The World Trade Organization's influence and capacity are diminishing. But the biggest threat it faces comes from its erstwhile champion, the United States under President Donald Trump, who is less interested in WTO reforms and more interested in bending the organization to his will.
The World Trade Organization is in crisis. Member states doubt its capacity to spur economic liberalization, counter China’s market-distorting policies or resolve deepening trade disputes. But the biggest threat it faces comes from its erstwhile champion, the United States. President Donald Trump is determined to weaken, even destroy, the organization. The White House speaks the language of reform, yet its ultimate objective is not to fix it but to nix it. The administration’s antipathy is rooted in the conviction that the WTO violates American sovereignty.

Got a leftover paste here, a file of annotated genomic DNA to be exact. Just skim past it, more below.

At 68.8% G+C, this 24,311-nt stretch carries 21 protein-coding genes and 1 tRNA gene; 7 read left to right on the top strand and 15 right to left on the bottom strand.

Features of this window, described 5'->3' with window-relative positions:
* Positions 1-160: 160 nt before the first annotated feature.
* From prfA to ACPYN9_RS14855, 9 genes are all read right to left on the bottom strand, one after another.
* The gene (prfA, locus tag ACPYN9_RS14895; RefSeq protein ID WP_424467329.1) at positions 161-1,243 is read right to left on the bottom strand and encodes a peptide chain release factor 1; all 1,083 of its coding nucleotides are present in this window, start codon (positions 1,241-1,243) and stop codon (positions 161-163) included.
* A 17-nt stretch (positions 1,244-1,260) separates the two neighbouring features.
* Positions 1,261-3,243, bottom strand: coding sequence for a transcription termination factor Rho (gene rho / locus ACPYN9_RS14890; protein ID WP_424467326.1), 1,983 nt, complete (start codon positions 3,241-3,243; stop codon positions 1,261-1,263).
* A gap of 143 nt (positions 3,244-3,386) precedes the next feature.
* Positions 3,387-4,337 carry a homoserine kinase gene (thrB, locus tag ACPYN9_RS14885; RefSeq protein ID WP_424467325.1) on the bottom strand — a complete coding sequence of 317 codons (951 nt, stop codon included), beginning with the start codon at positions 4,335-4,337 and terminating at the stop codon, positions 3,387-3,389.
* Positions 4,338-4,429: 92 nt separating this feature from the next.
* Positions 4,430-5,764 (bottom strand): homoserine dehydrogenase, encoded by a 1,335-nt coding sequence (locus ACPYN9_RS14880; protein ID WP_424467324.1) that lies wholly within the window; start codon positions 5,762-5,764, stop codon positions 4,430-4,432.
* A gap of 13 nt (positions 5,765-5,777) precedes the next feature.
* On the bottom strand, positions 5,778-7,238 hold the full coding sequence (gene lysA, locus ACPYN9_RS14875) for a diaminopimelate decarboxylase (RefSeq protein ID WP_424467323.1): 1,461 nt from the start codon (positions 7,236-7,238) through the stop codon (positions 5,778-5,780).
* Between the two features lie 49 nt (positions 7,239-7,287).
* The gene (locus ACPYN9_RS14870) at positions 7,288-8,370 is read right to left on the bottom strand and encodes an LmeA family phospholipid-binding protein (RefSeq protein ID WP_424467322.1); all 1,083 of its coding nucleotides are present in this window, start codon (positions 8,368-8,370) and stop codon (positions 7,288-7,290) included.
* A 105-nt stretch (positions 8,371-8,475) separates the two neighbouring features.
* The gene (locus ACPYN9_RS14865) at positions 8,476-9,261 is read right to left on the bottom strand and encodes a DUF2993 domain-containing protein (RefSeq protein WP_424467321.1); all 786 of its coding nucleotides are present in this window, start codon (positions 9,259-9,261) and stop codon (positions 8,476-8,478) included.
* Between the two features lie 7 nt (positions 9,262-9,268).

Meanwhile, the administration has sought to paralyze the WTO’s judicial functions by blocking appointments to its Appellate Body, the ultimate arbiter of trade disputes. The body now has only three judges—down from its full complement of seven—the smallest number with which it can operate. On Dec. 11, the terms of two judges will expire. Unless they are replaced, the WTO’s already overburdened system for settling trade disputes, called the “dispute settlement understanding,” will come to a grinding halt. The administration is losing no sleep over this prospect. It regards the WTO as having gone off the rails, imposing new obligations on the United States without the latter’s sovereign consent.